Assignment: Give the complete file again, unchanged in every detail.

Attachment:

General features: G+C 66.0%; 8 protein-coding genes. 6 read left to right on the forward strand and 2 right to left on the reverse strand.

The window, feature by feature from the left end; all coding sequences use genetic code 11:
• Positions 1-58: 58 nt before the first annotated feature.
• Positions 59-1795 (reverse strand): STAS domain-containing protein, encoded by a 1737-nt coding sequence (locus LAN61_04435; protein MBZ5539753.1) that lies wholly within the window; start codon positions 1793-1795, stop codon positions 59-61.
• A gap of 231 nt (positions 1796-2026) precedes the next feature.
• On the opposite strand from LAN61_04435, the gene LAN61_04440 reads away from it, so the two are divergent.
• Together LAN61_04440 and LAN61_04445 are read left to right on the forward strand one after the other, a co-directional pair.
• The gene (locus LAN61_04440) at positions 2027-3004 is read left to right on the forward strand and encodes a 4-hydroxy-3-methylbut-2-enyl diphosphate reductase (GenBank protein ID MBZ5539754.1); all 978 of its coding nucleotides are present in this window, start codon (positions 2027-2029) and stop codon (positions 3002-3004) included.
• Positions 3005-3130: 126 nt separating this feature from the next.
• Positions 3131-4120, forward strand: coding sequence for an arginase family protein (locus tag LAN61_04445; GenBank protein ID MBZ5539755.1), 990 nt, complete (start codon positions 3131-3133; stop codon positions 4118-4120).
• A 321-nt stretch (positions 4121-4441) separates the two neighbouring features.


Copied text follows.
General features: G+C 66.0%; 8 protein-coding genes. 6 read left to right on the forward strand and 2 right to left on the reverse strand.

The window, feature by feature from the left end; all coding sequences use genetic code 11:
• Positions 1-58: 58 nt before the first annotated feature.
• Positions 59-1795 (reverse strand): STAS domain-containing protein, encoded by a 1737-nt coding sequence (locus LAN61_04435; protein MBZ5539753.1) that lies wholly within the window; start codon positions 1793-1795, stop codon positions 59-61.
• A gap of 231 nt (positions 1796-2026) precedes the next feature.
• On the opposite strand from LAN61_04435, the gene LAN61_04440 reads away from it, so the two are divergent.
• Together LAN61_04440 and LAN61_04445 are read left to right on the forward strand one after the other, a co-directional pair.
• The gene (locus LAN61_04440) at positions 2027-3004 is read left to right on the forward strand and encodes a 4-hydroxy-3-methylbut-2-enyl diphosphate reductase (GenBank protein ID MBZ5539754.1); all 978 of its coding nucleotides are present in this window, start codon (positions 2027-2029) and stop codon (positions 3002-3004) included.
• Positions 3005-3130: 126 nt separating this feature from the next.
• Positions 3131-4120, forward strand: coding sequence for an arginase family protein (locus tag LAN61_04445; GenBank protein ID MBZ5539755.1), 990 nt, complete (start codon positions 3131-3133; stop codon positions 4118-4120).
• A 321-nt stretch (positions 4121-4441) separates the two neighbouring features.